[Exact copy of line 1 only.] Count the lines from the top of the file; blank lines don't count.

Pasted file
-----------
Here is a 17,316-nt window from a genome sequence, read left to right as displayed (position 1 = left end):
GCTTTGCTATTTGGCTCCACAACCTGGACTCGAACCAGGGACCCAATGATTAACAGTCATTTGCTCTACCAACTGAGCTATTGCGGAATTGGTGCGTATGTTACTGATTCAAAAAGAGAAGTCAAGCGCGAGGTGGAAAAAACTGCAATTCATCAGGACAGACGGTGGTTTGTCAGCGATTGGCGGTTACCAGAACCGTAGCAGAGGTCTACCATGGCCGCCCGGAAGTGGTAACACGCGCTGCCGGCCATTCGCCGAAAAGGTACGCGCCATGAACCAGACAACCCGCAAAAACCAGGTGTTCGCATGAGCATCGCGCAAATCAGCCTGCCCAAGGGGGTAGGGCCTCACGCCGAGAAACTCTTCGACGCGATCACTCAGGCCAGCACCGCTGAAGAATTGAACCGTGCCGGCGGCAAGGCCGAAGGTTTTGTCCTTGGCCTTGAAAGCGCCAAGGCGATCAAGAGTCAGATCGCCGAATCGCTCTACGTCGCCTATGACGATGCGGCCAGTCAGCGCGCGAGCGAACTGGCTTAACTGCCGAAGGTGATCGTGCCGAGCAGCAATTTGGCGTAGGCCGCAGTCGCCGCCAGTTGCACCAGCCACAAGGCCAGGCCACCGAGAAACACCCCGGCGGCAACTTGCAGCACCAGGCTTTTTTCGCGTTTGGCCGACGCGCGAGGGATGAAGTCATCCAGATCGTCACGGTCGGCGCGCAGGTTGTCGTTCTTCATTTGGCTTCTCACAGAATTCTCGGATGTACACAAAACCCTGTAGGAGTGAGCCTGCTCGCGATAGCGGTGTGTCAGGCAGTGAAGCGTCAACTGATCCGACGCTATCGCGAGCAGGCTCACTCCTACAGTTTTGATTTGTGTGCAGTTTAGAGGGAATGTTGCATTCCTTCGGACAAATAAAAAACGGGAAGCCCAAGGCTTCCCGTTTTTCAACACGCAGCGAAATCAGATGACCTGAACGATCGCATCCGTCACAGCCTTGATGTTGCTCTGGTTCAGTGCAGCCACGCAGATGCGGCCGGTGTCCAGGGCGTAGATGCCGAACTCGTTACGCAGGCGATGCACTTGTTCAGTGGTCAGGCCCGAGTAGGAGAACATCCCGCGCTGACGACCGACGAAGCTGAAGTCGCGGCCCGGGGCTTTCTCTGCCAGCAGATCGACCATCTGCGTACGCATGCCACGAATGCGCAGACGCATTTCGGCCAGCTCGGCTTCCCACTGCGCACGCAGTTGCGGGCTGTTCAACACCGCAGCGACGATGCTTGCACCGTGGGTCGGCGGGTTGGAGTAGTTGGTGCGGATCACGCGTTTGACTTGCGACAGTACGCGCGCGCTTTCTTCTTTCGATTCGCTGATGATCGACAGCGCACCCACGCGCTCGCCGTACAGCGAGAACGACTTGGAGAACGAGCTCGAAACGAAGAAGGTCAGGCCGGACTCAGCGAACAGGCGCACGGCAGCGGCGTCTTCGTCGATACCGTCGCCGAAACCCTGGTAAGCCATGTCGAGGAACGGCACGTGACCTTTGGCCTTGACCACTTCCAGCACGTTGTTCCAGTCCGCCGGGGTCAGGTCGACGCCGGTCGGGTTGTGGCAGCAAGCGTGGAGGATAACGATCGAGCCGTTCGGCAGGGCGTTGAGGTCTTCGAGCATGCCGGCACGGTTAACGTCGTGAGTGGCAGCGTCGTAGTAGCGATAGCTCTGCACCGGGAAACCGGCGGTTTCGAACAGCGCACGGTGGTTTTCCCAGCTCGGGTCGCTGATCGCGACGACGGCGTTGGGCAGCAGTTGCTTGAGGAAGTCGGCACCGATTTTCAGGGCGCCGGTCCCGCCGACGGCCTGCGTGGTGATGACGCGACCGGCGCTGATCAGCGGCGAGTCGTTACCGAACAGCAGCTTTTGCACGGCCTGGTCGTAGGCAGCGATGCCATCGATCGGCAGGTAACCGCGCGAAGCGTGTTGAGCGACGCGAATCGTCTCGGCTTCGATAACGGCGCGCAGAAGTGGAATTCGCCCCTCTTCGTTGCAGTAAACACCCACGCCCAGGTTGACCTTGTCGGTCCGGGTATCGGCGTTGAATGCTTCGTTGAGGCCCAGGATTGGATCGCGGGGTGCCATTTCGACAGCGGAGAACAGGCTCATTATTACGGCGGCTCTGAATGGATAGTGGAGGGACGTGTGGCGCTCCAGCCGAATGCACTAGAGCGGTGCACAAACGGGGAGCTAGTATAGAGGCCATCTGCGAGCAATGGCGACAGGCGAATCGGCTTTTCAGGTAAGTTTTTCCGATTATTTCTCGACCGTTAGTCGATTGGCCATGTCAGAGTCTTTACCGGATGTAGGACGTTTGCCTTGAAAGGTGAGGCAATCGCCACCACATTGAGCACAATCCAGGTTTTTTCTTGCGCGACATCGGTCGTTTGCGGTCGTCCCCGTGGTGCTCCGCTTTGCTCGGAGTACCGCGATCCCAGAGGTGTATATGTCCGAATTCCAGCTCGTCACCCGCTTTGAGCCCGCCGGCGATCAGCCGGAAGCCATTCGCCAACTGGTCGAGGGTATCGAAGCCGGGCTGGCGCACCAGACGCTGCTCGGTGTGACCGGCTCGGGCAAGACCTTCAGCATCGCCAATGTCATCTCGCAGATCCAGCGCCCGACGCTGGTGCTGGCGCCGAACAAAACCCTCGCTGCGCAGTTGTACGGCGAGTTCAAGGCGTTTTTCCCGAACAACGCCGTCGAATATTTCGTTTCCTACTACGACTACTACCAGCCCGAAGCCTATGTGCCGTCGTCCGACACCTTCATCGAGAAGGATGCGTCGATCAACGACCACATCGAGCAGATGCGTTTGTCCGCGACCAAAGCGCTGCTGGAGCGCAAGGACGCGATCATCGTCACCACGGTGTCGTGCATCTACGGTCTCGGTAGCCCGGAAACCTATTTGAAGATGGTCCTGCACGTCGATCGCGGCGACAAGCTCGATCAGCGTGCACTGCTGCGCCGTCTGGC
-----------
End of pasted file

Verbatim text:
Here is a 17,316-nt window from a genome sequence, read left to right as displayed (position 1 = left end):